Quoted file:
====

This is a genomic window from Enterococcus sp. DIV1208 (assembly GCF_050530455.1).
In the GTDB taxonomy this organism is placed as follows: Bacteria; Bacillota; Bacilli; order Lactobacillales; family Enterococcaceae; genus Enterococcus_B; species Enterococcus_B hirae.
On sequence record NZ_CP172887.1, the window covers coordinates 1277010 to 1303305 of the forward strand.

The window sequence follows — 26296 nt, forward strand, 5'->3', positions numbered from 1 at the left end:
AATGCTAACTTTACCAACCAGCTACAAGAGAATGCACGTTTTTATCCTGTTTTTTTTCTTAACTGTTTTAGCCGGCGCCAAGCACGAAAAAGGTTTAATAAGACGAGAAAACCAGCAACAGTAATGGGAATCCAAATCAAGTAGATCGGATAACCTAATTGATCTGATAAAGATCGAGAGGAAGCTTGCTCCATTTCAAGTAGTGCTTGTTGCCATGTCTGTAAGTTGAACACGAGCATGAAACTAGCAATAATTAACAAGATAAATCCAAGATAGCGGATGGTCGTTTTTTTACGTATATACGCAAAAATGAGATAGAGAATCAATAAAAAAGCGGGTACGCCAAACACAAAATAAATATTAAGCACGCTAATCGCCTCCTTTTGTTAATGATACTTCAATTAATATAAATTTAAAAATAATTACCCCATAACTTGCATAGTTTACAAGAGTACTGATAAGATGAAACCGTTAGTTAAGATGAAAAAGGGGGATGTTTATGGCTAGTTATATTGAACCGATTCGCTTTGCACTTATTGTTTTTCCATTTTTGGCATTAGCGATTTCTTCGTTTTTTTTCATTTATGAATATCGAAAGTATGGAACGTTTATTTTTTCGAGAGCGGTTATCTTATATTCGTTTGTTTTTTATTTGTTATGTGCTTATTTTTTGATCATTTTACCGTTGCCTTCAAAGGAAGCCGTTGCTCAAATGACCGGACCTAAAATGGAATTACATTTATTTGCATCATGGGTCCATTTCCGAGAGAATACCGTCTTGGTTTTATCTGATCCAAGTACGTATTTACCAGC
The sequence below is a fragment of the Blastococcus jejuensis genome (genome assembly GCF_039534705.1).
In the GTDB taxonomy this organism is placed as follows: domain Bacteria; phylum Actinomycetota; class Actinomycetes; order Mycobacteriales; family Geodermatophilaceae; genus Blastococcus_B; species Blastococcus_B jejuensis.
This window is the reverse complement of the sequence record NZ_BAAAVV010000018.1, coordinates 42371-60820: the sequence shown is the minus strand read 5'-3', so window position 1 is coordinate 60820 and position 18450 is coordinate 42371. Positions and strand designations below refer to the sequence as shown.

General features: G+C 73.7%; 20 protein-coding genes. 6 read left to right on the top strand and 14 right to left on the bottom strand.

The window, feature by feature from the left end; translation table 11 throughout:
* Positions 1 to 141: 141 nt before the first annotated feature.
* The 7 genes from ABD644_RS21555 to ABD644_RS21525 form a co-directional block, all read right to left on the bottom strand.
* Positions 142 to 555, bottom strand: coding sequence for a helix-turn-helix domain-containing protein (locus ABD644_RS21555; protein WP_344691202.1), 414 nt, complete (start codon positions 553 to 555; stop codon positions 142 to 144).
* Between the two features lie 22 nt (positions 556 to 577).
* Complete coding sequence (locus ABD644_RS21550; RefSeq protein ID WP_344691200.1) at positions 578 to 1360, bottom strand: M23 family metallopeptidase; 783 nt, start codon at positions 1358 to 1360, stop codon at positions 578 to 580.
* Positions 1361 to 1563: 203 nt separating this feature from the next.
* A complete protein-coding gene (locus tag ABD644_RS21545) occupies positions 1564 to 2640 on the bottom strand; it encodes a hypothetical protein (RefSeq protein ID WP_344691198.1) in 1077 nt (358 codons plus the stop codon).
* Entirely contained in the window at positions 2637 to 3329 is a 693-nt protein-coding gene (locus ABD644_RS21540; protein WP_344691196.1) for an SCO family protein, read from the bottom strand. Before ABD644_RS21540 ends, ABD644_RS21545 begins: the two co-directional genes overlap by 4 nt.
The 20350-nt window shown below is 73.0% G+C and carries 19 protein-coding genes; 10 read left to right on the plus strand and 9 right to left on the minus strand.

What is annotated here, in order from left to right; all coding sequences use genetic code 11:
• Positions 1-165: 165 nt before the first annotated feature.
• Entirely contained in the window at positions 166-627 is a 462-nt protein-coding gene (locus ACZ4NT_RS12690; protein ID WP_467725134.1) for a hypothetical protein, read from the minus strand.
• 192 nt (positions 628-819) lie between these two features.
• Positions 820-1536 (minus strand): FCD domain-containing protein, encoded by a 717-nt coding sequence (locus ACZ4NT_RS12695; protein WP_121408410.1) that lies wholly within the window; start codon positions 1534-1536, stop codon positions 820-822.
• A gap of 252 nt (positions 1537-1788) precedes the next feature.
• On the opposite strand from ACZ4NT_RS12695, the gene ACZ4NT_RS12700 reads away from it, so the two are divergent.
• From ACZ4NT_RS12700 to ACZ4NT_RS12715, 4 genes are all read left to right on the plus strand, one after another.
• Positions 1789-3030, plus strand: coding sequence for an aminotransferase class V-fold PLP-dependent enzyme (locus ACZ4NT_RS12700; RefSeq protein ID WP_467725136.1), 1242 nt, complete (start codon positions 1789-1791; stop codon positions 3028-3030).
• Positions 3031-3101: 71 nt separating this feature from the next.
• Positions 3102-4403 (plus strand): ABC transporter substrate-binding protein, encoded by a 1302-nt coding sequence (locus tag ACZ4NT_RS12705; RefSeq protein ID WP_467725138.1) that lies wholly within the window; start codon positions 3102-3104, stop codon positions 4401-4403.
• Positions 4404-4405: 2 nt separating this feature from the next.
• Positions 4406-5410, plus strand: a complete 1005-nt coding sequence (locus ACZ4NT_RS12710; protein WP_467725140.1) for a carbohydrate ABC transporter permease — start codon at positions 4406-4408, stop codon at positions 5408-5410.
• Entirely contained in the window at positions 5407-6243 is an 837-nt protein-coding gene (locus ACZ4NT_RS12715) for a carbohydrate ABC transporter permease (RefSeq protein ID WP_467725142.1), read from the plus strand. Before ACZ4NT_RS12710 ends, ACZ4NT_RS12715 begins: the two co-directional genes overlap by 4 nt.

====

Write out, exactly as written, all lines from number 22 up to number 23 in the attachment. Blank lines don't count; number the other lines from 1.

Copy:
• Entirely contained in the window at positions 166-627 is a 462-nt protein-coding gene (locus ACZ4NT_RS12690; protein ID WP_467725134.1) for a hypothetical protein, read from the minus strand.
• 192 nt (positions 628-819) lie between these two features.